Late in the 18th century, the export of silver from China to the West began to rival the tremendous export industry of Chinese porcelain. With an influx of trade between China and the West, as well as tourists flooding the region, the demand for these one-of-a-kind silver pieces increased exponentially. By the early 1800s, Chinese silversmiths were producing a range of traditionally Western tableware, including flatware, teapots, frames, and vases.
East Meets West
Crafted for the homes of a Western clientele, but adorned with distinctively Asian decorative motifs, these pieces reflect a fascinating cultural exchange between the East and West. Chinese silversmiths tailored their wares specifically to the expectations of their Western clientele, sometimes even copying English hallmarks. This is most often seen in the earliest examples of Chinese export silver, when silversmiths attempted to copy Western forms exactly. Yet, traditional Western motifs such as grapes and fluted columns were replaced with more Asian-inspired imagery - birds, bamboo, landscapes, and even dragons.
This marriage of Chinese motifs and classical form proved a successful endeavor for Chinese silversmiths, whose export wares would remain popular for nearly two centuries. The most common Chinese motifs leant wares an air of the exotic, both for their unfamiliar forms and their rich symbolism.
Perhaps the most dramatic of Chinese motifs seen in export silver is the dragon. A symbol of strength and dignity, the dragon is at the top of the hierarchy of Chinese animals, and is thus also the symbol of the emperor.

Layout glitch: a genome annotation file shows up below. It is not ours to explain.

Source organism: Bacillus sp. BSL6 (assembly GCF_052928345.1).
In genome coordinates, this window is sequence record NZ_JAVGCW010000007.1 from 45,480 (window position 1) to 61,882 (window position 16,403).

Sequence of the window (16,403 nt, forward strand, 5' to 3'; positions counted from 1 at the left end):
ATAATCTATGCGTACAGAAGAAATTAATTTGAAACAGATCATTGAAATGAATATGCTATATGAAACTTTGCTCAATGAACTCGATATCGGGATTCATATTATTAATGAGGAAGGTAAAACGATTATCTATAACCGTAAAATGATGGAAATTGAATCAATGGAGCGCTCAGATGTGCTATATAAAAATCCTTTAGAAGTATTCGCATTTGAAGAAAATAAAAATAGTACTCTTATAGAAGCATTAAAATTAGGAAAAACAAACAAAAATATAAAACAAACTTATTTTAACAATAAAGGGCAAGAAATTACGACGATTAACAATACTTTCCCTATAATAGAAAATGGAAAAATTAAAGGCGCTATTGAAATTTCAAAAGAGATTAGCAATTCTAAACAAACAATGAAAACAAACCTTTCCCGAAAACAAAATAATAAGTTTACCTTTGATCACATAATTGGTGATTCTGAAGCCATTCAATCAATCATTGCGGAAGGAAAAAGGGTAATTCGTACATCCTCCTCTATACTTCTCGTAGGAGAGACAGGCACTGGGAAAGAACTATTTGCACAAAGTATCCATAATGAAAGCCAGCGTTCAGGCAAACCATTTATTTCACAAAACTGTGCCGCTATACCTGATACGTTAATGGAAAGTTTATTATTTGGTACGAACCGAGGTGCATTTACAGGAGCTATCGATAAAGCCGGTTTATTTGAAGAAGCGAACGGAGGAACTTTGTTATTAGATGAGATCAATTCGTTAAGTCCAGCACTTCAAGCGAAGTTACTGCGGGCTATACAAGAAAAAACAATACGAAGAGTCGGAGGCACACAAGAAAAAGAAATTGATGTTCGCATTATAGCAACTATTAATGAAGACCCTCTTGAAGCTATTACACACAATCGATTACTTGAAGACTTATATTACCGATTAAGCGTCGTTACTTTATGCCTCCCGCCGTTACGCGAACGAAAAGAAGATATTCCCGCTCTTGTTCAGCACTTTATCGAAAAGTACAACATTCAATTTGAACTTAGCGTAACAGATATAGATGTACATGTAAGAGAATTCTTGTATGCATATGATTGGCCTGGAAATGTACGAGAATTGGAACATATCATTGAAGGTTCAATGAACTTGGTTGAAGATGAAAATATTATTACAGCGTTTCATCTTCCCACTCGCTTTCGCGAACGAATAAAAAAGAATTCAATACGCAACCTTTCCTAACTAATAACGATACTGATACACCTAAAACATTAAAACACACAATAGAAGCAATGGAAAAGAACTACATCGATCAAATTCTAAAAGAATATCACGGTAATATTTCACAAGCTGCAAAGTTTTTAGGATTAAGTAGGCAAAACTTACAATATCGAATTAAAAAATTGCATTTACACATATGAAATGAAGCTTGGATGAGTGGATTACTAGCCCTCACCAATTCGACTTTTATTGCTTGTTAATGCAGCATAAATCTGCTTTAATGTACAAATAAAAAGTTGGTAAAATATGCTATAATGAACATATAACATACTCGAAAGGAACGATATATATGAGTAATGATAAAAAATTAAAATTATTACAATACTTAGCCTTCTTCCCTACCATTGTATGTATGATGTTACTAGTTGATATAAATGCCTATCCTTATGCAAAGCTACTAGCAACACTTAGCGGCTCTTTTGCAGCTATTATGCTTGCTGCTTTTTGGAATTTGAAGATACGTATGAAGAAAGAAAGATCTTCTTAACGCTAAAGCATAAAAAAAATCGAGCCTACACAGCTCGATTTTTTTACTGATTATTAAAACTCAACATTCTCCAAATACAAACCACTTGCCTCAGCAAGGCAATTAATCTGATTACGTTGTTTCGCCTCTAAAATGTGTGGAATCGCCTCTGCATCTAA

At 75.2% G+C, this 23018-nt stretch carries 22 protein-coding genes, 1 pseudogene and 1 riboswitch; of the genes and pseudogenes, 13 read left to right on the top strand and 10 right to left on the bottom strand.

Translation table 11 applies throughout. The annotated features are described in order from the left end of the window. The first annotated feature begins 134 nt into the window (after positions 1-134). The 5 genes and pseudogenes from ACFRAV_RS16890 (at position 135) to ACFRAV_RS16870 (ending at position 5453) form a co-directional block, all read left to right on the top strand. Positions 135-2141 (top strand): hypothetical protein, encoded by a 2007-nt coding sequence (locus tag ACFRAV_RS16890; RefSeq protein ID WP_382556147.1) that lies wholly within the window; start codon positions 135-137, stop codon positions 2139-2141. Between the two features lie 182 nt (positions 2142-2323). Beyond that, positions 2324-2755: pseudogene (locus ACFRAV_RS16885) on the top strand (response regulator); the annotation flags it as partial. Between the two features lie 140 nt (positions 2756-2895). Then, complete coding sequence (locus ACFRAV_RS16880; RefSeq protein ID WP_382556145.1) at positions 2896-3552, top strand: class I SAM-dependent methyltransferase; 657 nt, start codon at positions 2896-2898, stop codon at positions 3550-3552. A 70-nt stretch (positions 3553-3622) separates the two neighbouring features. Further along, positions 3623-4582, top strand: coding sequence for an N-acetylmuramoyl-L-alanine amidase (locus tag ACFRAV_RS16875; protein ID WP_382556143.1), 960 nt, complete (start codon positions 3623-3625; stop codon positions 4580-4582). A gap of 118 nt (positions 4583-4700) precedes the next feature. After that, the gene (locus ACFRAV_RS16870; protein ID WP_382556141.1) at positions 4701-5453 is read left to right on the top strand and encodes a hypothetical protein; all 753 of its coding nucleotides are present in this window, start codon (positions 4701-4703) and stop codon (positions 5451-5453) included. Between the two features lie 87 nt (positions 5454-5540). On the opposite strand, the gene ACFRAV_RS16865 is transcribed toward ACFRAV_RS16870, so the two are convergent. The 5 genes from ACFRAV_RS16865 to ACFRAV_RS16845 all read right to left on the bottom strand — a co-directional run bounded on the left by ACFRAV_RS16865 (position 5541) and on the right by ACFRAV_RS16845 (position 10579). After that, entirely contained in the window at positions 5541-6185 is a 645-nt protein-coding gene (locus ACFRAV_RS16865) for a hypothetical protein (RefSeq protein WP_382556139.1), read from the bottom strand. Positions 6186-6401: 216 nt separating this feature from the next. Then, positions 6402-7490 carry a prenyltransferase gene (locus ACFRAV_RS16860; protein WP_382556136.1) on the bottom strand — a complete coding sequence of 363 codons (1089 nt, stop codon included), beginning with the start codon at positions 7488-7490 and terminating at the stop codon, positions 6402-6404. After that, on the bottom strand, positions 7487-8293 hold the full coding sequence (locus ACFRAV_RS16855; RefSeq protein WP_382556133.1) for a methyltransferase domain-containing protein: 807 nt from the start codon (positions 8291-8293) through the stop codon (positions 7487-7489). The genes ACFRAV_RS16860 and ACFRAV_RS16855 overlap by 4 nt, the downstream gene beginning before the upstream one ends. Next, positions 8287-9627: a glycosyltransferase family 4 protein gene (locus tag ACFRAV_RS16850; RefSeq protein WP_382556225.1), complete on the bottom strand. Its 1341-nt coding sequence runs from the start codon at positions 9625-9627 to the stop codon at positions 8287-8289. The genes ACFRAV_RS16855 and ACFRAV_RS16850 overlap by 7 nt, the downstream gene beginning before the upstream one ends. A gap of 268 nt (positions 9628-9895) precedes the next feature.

Bamboo is renowned for being versatile - to this day it is used for everything from furniture to flatware. Never losing its leaves, it symbolizes longevity and endurance, as well as integrity, as it will bend in the wind but will not break.
The chrysanthemum is seen often as a motif in silver, primarily because it is a flower that is not very feminine. Thought to resemble the sun, it signifies longevity of life and brings good luck to one’s home.
In Chinese mythology, it was said that cranes could live up to a thousand years. Thus, they have long been associated with both immortality and longevity. The graceful, long-legged birds possess an elegance that lends itself well to silver pieces, particularly candlesticks and frames.
Crafted to Perfection
Masterfully executed by Chinese silversmiths, these elaborate decorative motifs were crafted by hand with a stunning virtuosity. The finest examples found on the market today are reflective of the remarkable skill of the silversmith, who would have mastered techniques from casting to engraving. Goblets, tea services, flatware, bowls, vases, dishes - all of these one-of-a-kind creations were highly sought after by Westerners of their age, just as they are today.
To view the collection of Chinese Export Silver at M.S. Rau Antiques, click here.